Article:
Tire Blowout – Coincidence or Divinely Guided?

tireI have a cousin. A successful business man now. His name is Alain.

Once when he was young lad, like most of us, he did something not to his father’s liking. His father was ready to punish him. He said to his father – “There is no need to punish me, I already learned my lesson.” His father smiled and and let him alone.

Parents punish for many reasons. Some to vent their frustration. Others to teach a life lesson to the child. Some both.

G-d sends messages to us to correct us to become a better person. Sometime it comes in the form of making a windfall – so that we can give charity to those in need. Or by giving a child to a person – so that they send their child to a Torah school – and can forge a healthy relationship together through the guidance of the Torah. Or by sending a rebuke – so that one can reflect on the past to correct an incorrect behavior on their part. The goal is to teach a person to better themselves.

Whether it seems to be kindness or rebuke – it is all for the good of the person. Thus G-d does only good – even if it does not seem so at times.

Like when you get a flat tire.

The other night, driving in the fast lane, thinking about other things than the road, I sped over a large indentation. I heard the hard slamming of the tire into the pavement. The car started vearing to the left. I recognized that the tire was out. I slowly continued until I reached a place of safety to fix the flat. By the time I got there, the tire was torn to disrepair.

Was it just a coincidence or was it divinely guided? If it is coincidence, then the incident has no significance whatsoever. I can’t learn anything to improve myself from it – only next time I should be more careful to avoid potholes.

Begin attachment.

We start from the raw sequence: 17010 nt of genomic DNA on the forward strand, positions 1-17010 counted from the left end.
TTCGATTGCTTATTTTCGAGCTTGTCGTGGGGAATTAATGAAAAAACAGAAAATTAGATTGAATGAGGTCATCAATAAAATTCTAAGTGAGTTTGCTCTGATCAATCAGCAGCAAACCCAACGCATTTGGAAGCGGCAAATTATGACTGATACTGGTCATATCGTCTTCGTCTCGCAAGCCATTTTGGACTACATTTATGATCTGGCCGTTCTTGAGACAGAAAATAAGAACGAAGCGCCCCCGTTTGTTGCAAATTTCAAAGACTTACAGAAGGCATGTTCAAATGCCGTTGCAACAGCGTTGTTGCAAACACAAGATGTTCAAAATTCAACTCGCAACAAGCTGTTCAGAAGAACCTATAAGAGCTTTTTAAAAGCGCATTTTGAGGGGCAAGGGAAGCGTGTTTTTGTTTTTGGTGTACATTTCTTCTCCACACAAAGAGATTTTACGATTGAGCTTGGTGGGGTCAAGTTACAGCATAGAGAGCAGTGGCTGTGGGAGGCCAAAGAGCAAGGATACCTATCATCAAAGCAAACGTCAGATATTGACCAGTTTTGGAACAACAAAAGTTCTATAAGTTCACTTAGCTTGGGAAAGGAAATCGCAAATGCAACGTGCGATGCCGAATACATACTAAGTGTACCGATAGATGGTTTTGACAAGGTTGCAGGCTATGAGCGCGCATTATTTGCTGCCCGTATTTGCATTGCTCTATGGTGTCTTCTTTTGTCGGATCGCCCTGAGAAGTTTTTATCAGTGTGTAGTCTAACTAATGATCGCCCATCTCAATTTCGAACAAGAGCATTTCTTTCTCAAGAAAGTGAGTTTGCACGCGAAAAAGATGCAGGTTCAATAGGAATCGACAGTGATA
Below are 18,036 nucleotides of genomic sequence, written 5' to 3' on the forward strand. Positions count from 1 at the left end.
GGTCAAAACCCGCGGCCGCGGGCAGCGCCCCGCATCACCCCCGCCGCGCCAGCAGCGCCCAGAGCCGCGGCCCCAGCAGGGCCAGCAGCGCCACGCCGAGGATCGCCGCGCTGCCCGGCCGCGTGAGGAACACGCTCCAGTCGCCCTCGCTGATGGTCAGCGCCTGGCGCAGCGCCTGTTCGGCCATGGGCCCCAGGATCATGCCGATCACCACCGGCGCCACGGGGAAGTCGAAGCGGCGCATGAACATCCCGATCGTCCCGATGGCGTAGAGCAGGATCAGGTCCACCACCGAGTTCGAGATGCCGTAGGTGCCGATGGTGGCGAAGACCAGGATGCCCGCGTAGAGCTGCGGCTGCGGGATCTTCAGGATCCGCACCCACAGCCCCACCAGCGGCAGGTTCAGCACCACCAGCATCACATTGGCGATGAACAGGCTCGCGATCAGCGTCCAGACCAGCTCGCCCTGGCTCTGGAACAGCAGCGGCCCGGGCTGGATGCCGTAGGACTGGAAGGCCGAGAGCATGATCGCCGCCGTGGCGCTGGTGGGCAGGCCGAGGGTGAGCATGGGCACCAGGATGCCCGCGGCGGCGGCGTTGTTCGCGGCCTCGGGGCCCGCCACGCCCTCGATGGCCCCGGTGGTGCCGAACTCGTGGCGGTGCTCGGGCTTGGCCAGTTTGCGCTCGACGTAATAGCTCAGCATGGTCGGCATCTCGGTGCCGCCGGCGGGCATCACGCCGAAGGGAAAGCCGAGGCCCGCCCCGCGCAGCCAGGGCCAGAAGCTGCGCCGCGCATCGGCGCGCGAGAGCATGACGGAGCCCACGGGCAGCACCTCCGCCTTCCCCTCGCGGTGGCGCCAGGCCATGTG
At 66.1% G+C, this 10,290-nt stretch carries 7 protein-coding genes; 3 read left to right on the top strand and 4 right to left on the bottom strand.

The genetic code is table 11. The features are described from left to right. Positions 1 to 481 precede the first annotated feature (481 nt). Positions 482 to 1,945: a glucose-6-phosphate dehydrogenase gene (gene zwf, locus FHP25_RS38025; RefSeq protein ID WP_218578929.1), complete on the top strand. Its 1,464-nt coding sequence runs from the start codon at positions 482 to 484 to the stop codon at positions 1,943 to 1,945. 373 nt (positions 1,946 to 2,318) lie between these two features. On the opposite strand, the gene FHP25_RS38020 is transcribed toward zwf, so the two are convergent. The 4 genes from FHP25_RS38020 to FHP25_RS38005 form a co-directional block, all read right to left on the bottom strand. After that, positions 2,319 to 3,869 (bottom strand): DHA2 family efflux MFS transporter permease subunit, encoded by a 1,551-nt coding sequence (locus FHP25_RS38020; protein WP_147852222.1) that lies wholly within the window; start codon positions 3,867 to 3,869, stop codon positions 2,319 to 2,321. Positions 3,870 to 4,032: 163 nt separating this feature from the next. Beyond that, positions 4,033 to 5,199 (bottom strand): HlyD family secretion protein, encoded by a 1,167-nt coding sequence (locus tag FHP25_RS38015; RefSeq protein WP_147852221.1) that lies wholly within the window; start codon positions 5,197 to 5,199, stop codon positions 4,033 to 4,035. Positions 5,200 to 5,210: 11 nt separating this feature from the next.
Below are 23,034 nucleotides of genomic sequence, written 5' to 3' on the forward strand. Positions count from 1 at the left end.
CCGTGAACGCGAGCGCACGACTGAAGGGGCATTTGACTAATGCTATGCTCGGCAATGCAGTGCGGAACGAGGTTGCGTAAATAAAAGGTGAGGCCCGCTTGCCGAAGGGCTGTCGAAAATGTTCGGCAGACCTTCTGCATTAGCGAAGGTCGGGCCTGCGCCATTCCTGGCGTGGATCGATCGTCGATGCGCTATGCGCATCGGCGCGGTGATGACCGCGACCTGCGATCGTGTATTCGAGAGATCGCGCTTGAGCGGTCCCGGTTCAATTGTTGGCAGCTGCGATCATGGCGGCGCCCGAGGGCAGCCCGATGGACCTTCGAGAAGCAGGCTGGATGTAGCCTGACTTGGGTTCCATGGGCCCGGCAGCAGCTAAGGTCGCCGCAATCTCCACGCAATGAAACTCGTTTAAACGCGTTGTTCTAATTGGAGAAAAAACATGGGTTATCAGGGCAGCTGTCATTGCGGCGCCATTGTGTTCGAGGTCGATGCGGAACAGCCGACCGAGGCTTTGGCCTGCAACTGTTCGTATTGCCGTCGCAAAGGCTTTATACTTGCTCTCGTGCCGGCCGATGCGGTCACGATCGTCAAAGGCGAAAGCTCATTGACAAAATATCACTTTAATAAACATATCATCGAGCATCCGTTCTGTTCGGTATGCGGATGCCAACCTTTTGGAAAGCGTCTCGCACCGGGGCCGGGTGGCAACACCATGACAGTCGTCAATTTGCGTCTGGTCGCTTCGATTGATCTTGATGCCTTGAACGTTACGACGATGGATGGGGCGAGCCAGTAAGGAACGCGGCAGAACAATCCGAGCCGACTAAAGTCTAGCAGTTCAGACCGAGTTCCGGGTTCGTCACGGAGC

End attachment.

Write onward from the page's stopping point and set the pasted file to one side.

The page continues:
But if it was divinely guided, then the incident has significance to me personally to help me improve myself. From it, I can learn something that applies to me. From it, I know that there is “Someone” watching me from above who cares about my actions. It makes for a life of more purpose.

Judaism says that no incident occurs without divine intervention.

So the question I asked: I am basically a nice guy. Why did this flat have to happen to me?

I reflected on what happened during the day. Then I found the possible source.

Earlier that night, I was eager to get home from teaching. A friend asked me to drop him off not far from where I teach. “No Problem” I said. In the car he said “So you will wait for me to drop me off near my house?” My imagination took over – I thought – he will take like a half-an-hour to go shopping. “I am sorry I have to get home.” I answer coldly and sped off into the night.

It ends up that he took only about 5 minutes. He took the bus home. I could have had more patience. I didn’t. So, it is possible, that G-d wanted to teach me, to have more patience and concern for my fellow by giving me a flat tire. I came home much later than I would have had I waited the 5 minutes for my friend. I had to pay to replace the tire and I lost a Mitzvah of doing Kindness. All for a slight lack of patience.

After reflecting upon the incident, I felt badly I didn’t wait. I guess it was a good lesson. I hope the next time, I will be more patient and less callous – to think more of the needs and feelings of others.

We all have times where we miss the mark. If we regret the incident and repair the related lacking in our character traits – we don’t need to get a flat.

In any case it is prudent to have a spare tire. 🙂

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